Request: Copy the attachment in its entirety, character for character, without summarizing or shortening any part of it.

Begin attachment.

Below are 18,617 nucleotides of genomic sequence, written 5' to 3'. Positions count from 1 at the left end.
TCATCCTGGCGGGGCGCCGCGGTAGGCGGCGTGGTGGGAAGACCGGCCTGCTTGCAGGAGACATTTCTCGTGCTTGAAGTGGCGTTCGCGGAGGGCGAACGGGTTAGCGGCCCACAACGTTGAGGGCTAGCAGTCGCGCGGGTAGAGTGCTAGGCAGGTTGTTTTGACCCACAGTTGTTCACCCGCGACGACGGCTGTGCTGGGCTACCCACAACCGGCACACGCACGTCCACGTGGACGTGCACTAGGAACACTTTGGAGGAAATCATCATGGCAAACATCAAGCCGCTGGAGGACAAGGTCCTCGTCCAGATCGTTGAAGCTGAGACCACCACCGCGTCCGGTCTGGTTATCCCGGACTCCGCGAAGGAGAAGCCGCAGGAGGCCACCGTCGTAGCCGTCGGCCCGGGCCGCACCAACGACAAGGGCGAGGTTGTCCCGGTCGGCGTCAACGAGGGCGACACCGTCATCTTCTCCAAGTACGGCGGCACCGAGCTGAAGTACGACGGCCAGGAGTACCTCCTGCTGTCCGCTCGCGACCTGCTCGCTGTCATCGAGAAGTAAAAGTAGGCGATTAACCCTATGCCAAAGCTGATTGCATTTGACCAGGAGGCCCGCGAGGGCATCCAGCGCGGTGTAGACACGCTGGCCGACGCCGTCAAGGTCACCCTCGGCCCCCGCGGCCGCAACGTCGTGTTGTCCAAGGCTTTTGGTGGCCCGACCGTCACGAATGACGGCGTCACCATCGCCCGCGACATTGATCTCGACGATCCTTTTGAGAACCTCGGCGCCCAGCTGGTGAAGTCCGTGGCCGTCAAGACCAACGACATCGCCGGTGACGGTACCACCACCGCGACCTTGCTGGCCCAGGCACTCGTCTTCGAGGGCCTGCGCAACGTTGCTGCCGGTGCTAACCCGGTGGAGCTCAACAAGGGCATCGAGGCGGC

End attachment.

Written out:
Below are 18,617 nucleotides of genomic sequence, written 5' to 3'. Positions count from 1 at the left end.
TCATCCTGGCGGGGCGCCGCGGTAGGCGGCGTGGTGGGAAGACCGGCCTGCTTGCAGGAGACATTTCTCGTGCTTGAAGTGGCGTTCGCGGAGGGCGAACGGGTTAGCGGCCCACAACGTTGAGGGCTAGCAGTCGCGCGGGTAGAGTGCTAGGCAGGTTGTTTTGACCCACAGTTGTTCACCCGCGACGACGGCTGTGCTGGGCTACCCACAACCGGCACACGCACGTCCACGTGGACGTGCACTAGGAACACTTTGGAGGAAATCATCATGGCAAACATCAAGCCGCTGGAGGACAAGGTCCTCGTCCAGATCGTTGAAGCTGAGACCACCACCGCGTCCGGTCTGGTTATCCCGGACTCCGCGAAGGAGAAGCCGCAGGAGGCCACCGTCGTAGCCGTCGGCCCGGGCCGCACCAACGACAAGGGCGAGGTTGTCCCGGTCGGCGTCAACGAGGGCGACACCGTCATCTTCTCCAAGTACGGCGGCACCGAGCTGAAGTACGACGGCCAGGAGTACCTCCTGCTGTCCGCTCGCGACCTGCTCGCTGTCATCGAGAAGTAAAAGTAGGCGATTAACCCTATGCCAAAGCTGATTGCATTTGACCAGGAGGCCCGCGAGGGCATCCAGCGCGGTGTAGACACGCTGGCCGACGCCGTCAAGGTCACCCTCGGCCCCCGCGGCCGCAACGTCGTGTTGTCCAAGGCTTTTGGTGGCCCGACCGTCACGAATGACGGCGTCACCATCGCCCGCGACATTGATCTCGACGATCCTTTTGAGAACCTCGGCGCCCAGCTGGTGAAGTCCGTGGCCGTCAAGACCAACGACATCGCCGGTGACGGTACCACCACCGCGACCTTGCTGGCCCAGGCACTCGTCTTCGAGGGCCTGCGCAACGTTGCTGCCGGTGCTAACCCGGTGGAGCTCAACAAGGGCATCGAGGCGGC